Bayesian Nonparametric Learning of How Skill Is Distributed across the Mutual Fund Industry

By Fisher, Mark; Jensen, Mark J. et al. | Federal Reserve Bank of Atlanta, Working Paper Series, March 1, 2019 | Go to article overview

Bayesian Nonparametric Learning of How Skill Is Distributed across the Mutual Fund Industry


Fisher, Mark, Jensen, Mark J., Tkac, Paula, Federal Reserve Bank of Atlanta, Working Paper Series


1 Introduction

Since the seminal article by Jensen (1968) estimating the skill level of managed mutual funds has been widely researched and debated (see Elton & Gruber 2013). In addition to measuring the skill of a fund, others have investigated how skill is the distributed across the industry. For instance, Kosowski et al. (2006), Barras et al. (2010), Fama & French (2010) and Ferson & Chen (2015) take a frequentist approach and estimate the population distribution by bootstrapping the estimated skill of the funds. Both Chen et al. (2017) and Harvey & Liu (2018) model the population distribution with a finite mixture of normals and estimate the mixture parameters with an EM algorithm. Barras et al. (2018) use a nonparametric method to estimate the population distribution but do not use the information from the population in the estimation of a fund's skill.

Jones & Shanken (2005) estimate the population distribution from a parametric Bayesian perspective using a hierarchical normal prior for skill. Others like Pastor & Stambaugh (2002 b) assume a distribution for the population. Baks et al. (2001), Pastor & Stambaugh (2002 a), and Avramov & Wermers (2006) also assume they know the cross-sectional distribution. Each finds their estimate of skill to be sensitive to the choice of the population distribution.

To our knowledge, no one has estimated mutual fund skill by letting the population distribution be entirely unknown, estimating it, and using it to infer the skill level of the funds. We do this here by modeling the unknown population distribution with a Bayesian, nonparametric, hierarchical prior. This nonparametric prior is an infinite mixture of normals with unknown mixture weights, locations, scales, and mixture order. We infer these mixture unknowns with an unsupervised learning (1) approach where we partition the panel of mutual funds into a finite number of groups (mixture clusters) where the members of a group all have the same average stock-picking ability and variability (mixture location and scale). (2)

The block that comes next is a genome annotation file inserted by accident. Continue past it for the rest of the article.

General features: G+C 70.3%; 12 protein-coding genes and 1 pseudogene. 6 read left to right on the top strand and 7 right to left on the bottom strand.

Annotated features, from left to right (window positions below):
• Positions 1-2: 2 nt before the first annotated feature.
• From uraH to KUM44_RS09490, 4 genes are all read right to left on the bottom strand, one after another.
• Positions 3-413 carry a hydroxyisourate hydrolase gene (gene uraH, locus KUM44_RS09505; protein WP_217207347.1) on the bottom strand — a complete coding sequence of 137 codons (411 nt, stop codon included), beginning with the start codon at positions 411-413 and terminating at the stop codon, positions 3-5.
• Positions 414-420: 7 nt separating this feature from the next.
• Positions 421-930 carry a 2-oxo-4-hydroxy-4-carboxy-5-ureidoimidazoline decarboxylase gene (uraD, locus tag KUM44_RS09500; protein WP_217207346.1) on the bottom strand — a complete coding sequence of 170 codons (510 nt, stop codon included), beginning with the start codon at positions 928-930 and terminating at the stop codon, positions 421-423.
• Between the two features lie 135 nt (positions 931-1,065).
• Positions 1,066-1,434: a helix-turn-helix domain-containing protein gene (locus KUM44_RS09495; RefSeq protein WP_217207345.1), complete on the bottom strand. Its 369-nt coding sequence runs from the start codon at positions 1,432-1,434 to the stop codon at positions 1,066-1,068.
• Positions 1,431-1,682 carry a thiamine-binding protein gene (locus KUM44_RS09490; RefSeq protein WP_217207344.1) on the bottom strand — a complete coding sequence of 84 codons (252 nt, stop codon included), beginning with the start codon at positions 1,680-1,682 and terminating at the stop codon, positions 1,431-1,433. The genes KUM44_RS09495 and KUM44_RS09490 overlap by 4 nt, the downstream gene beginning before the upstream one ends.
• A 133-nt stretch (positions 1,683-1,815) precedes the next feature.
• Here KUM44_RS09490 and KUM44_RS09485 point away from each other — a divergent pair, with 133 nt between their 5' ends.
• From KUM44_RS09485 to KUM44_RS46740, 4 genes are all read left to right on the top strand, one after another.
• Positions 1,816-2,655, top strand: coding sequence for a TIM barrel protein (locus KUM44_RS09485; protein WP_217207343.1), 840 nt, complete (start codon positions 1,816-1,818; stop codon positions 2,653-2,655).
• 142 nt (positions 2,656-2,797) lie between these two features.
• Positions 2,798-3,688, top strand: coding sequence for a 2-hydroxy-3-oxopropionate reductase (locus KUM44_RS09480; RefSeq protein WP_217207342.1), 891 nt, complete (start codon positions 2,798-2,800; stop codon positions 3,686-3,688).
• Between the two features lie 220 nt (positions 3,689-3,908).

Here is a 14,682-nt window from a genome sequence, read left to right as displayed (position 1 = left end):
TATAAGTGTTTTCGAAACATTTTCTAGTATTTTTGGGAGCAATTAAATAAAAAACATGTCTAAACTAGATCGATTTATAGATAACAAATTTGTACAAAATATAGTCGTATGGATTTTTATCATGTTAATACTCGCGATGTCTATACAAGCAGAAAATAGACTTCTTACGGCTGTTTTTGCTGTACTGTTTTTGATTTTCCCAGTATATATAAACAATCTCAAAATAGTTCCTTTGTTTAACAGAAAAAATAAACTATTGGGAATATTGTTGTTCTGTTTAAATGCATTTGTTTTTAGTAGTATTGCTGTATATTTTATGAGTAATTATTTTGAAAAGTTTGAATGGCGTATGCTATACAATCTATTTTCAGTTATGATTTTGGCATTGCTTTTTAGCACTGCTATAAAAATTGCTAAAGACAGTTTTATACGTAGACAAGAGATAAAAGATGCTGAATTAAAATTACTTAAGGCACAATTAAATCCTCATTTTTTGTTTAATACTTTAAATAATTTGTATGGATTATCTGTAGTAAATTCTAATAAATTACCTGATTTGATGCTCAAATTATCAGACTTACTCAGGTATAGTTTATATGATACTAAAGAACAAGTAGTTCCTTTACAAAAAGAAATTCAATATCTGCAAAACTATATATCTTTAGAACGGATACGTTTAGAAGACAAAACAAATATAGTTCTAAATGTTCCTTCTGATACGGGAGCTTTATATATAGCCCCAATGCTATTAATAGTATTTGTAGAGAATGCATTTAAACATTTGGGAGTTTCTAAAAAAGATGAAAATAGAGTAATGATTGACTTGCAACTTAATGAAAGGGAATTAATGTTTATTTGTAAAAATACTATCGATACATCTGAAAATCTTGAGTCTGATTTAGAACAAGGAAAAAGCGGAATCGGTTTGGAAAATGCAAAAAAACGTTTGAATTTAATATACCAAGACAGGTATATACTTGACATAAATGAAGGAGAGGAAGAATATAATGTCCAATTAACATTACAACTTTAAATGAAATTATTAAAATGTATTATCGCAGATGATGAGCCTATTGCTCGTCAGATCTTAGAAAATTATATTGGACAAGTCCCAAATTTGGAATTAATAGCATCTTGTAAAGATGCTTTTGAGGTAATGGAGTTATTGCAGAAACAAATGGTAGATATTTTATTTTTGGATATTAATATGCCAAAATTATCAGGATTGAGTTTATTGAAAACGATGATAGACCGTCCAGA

We leverage these random partitions to resolve the uncertainty in the skill level of a member fund by pooling the information of the group's other funds. Sharing the groups information is especially important in resolving the uncertainty around the skill level of newer funds with short performance histories. Partitioning the funds also eliminates the global shrinkage issues that plague parametric hierarchical priors. Extraordinarily skilled funds are allowed to have their own group and not have their estimate of skill shrunk towards the global industry average as in Jones & Shanken (2005).

Using return data from the entire actively managed, US domestic equity fund, industry, we find the population distribution of skill to be fat-tailed, slightly skewed towards better stock-picking ability, and having three modes. These three modes are i) a minor mode where skill is extraordinarily high, ii) a secondary mode where funds lose money for its investors, and iii) a primary mode at a skill level where funds cover the average fees charged investors. As a result of our nonparametric population distribution, there is a greater chance a fund will be extraordinarily skilled relative to a normally distributed population. We also see that the exceptionally skilled and unskilled funds that we uncover with our nonparametric population distribution look rather ordinary under a normal population distribution.

We organize the paper in the following manner. In Section 2 we present a mutual fund investor's investment decision and how he applies Bayes rule to update both his understanding of the population distribution of skill and the potential skill of a fund. Section 3 describes our nonparametric, hierarchical, Dirichlet process mixture, prior for the skill level of the funds and the initial population distribution for this nonparametric prior. We then describe in Section 4 the Bayesian nonparametric learning that comes with the Dirichlet process, followed by the model's Markov Chain Monte Carlo sampler in Section 5. …

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